Dark fires and blazing shadows: an interview with Andrew D’Cagna of Brimstone Coven


Retro heavy rock and metal is flourishing right now through a host of inventive bands and they do not come more compelling than Brimstone Coven. Offering plenty more than just retro rock and doom in their attention grabbing sound, the dark occult rock band is a proposition which roars and seduces with songs which rigorously awaken the imagination and flirt with the passions. Their signing to Metal Blade Records has brought the release of a self-titled album which brings together the band’s earlier EP and first full-length in one richly satisfying place. We set about finding more about the West Virginian band with the kind help of bassist Andrew D’Cagna who talked origins, their link up with Metal Blade, dark influences and plenty more…

Hi Andrew and welcome to the site, thanks for taking time out to talk with us.

Can you let us in on the origins of the band and how the line-up met and linked up?

Thanks for having us! We have all known each other for years and have been in different bands of various styles over those years. Corey started this project and hand-picked us as his ideal line-up for Brimstone Coven.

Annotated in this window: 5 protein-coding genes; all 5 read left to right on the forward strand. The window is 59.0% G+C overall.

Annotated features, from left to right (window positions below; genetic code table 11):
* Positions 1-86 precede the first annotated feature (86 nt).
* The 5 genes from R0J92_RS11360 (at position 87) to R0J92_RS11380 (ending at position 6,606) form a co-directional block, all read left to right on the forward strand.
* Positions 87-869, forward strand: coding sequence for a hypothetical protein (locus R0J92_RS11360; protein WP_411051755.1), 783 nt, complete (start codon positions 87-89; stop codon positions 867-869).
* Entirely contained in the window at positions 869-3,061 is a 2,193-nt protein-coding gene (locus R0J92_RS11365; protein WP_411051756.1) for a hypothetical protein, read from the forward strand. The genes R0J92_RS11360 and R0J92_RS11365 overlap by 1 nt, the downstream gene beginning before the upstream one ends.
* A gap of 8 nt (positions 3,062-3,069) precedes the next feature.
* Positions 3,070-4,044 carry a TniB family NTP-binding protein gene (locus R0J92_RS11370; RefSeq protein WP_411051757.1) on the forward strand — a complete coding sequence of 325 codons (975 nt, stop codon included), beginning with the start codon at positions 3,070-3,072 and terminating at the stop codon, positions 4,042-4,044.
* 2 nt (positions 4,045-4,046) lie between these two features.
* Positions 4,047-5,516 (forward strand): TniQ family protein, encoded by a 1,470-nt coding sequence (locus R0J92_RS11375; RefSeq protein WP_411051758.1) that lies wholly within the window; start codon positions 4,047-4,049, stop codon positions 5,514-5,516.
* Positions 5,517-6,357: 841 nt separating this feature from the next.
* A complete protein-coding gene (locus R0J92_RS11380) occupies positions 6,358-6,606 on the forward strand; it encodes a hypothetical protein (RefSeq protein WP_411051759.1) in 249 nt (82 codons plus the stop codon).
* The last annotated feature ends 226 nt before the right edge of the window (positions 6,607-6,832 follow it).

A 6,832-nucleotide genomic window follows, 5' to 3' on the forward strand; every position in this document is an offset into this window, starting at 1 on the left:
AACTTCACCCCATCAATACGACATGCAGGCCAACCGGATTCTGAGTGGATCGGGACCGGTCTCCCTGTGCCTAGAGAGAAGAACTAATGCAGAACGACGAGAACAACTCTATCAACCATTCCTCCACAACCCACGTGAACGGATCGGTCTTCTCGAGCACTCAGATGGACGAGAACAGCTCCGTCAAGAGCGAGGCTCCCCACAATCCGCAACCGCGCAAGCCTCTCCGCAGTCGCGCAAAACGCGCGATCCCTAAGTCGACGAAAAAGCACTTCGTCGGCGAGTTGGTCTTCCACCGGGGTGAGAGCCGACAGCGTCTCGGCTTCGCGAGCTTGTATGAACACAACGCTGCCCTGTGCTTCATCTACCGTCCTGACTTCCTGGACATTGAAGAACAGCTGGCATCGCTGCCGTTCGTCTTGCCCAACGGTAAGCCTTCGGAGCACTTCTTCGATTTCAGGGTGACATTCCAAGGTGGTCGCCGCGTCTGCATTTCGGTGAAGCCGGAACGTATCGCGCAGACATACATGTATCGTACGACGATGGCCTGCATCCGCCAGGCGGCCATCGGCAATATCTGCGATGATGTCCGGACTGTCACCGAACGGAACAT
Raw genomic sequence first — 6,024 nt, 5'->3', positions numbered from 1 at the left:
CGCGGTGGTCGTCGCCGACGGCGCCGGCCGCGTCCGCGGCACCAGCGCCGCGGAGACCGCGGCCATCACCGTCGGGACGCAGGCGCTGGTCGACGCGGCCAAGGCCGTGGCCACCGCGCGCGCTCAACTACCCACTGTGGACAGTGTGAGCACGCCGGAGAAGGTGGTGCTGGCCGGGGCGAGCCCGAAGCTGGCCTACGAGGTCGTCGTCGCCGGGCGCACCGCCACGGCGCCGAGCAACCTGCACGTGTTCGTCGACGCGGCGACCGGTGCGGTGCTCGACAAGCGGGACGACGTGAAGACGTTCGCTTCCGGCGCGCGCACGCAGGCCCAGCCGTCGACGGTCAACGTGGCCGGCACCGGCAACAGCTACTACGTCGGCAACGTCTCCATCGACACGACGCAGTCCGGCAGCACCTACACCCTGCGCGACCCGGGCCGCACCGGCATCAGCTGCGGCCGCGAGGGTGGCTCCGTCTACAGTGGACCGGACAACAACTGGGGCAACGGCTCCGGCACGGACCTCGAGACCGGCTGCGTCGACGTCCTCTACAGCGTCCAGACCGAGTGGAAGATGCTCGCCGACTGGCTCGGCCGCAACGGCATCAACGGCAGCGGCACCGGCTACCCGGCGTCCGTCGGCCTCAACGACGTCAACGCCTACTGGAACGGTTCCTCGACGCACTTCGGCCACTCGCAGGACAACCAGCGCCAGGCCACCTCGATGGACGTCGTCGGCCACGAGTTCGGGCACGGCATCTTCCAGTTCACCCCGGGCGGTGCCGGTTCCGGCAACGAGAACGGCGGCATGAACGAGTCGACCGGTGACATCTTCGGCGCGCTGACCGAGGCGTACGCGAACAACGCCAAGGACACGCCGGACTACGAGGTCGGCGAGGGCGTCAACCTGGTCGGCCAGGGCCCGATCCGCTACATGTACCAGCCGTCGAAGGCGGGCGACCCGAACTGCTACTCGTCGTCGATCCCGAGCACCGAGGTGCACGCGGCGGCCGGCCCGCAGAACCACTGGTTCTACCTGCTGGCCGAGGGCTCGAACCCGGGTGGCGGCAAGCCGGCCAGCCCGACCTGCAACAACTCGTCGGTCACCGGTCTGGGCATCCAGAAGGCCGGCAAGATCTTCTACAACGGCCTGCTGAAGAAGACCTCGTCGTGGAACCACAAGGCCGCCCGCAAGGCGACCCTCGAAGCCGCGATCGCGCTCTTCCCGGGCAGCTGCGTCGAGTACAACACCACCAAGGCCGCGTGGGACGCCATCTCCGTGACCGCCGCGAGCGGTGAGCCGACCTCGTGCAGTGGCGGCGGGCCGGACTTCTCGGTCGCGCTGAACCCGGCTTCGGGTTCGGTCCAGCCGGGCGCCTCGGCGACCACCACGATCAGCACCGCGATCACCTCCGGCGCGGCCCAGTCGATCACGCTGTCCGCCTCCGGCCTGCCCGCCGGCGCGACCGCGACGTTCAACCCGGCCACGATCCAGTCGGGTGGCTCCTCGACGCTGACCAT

Is Brimstone Coven the first adventure for you all?

Far from it. We are all in our 30s and have been involved in live music performance for our entire adult lives. We all lost count on how many musical ventures we’ve been involved in years ago.

Was there any specific intent with the band and early songs either in sound or direction?

Yes, Corey was very specific about his vision of what he wanted this band to be. He is the primary songwriter and we normally just replicate what he plays on demo songs and refine them from there

Has that ideation evolved dramatically since or is it still the core spice to Corey and the band’s writing etc.?